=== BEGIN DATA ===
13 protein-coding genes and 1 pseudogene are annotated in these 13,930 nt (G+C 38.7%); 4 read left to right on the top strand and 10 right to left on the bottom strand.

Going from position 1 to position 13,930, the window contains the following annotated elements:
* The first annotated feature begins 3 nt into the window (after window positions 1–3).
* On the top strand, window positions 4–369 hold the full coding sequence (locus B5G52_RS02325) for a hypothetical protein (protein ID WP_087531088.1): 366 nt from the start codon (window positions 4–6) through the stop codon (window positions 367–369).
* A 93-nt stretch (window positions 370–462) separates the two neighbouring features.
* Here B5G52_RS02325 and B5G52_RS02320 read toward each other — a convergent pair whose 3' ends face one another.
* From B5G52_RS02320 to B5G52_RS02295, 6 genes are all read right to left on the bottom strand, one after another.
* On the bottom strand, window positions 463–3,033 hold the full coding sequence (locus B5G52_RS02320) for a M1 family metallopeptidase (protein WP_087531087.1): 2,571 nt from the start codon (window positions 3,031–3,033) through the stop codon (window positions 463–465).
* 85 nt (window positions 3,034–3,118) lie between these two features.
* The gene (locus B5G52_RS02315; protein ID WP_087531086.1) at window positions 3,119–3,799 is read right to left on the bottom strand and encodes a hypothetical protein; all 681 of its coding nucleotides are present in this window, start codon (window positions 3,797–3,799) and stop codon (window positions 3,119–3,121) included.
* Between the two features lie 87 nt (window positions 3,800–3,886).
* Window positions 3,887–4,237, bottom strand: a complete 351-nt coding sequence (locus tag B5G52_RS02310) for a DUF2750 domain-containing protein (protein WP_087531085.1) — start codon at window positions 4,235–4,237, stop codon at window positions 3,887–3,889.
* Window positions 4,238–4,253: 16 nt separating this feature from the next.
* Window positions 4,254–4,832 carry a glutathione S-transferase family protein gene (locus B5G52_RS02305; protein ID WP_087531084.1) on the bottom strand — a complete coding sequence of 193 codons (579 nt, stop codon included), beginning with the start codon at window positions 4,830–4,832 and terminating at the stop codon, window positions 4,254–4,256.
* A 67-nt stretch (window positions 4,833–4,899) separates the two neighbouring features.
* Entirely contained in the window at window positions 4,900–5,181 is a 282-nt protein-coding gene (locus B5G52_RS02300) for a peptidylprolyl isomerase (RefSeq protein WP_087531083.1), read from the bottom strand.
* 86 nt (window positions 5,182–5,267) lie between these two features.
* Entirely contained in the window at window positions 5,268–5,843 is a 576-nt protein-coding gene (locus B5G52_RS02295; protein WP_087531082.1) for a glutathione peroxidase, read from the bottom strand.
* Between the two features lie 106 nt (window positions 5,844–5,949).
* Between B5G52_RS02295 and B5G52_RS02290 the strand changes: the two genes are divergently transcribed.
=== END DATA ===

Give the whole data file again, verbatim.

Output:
13 protein-coding genes and 1 pseudogene are annotated in these 13,930 nt (G+C 38.7%); 4 read left to right on the top strand and 10 right to left on the bottom strand.

Going from position 1 to position 13,930, the window contains the following annotated elements:
* The first annotated feature begins 3 nt into the window (after window positions 1–3).
* On the top strand, window positions 4–369 hold the full coding sequence (locus B5G52_RS02325) for a hypothetical protein (protein ID WP_087531088.1): 366 nt from the start codon (window positions 4–6) through the stop codon (window positions 367–369).
* A 93-nt stretch (window positions 370–462) separates the two neighbouring features.
* Here B5G52_RS02325 and B5G52_RS02320 read toward each other — a convergent pair whose 3' ends face one another.
* From B5G52_RS02320 to B5G52_RS02295, 6 genes are all read right to left on the bottom strand, one after another.
* On the bottom strand, window positions 463–3,033 hold the full coding sequence (locus B5G52_RS02320) for a M1 family metallopeptidase (protein WP_087531087.1): 2,571 nt from the start codon (window positions 3,031–3,033) through the stop codon (window positions 463–465).
* 85 nt (window positions 3,034–3,118) lie between these two features.
* The gene (locus B5G52_RS02315; protein ID WP_087531086.1) at window positions 3,119–3,799 is read right to left on the bottom strand and encodes a hypothetical protein; all 681 of its coding nucleotides are present in this window, start codon (window positions 3,797–3,799) and stop codon (window positions 3,119–3,121) included.
* Between the two features lie 87 nt (window positions 3,800–3,886).
* Window positions 3,887–4,237, bottom strand: a complete 351-nt coding sequence (locus tag B5G52_RS02310) for a DUF2750 domain-containing protein (protein WP_087531085.1) — start codon at window positions 4,235–4,237, stop codon at window positions 3,887–3,889.
* Window positions 4,238–4,253: 16 nt separating this feature from the next.
* Window positions 4,254–4,832 carry a glutathione S-transferase family protein gene (locus B5G52_RS02305; protein ID WP_087531084.1) on the bottom strand — a complete coding sequence of 193 codons (579 nt, stop codon included), beginning with the start codon at window positions 4,830–4,832 and terminating at the stop codon, window positions 4,254–4,256.
* A 67-nt stretch (window positions 4,833–4,899) separates the two neighbouring features.
* Entirely contained in the window at window positions 4,900–5,181 is a 282-nt protein-coding gene (locus B5G52_RS02300) for a peptidylprolyl isomerase (RefSeq protein WP_087531083.1), read from the bottom strand.
* 86 nt (window positions 5,182–5,267) lie between these two features.
* Entirely contained in the window at window positions 5,268–5,843 is a 576-nt protein-coding gene (locus B5G52_RS02295; protein WP_087531082.1) for a glutathione peroxidase, read from the bottom strand.
* Between the two features lie 106 nt (window positions 5,844–5,949).
* Between B5G52_RS02295 and B5G52_RS02290 the strand changes: the two genes are divergently transcribed.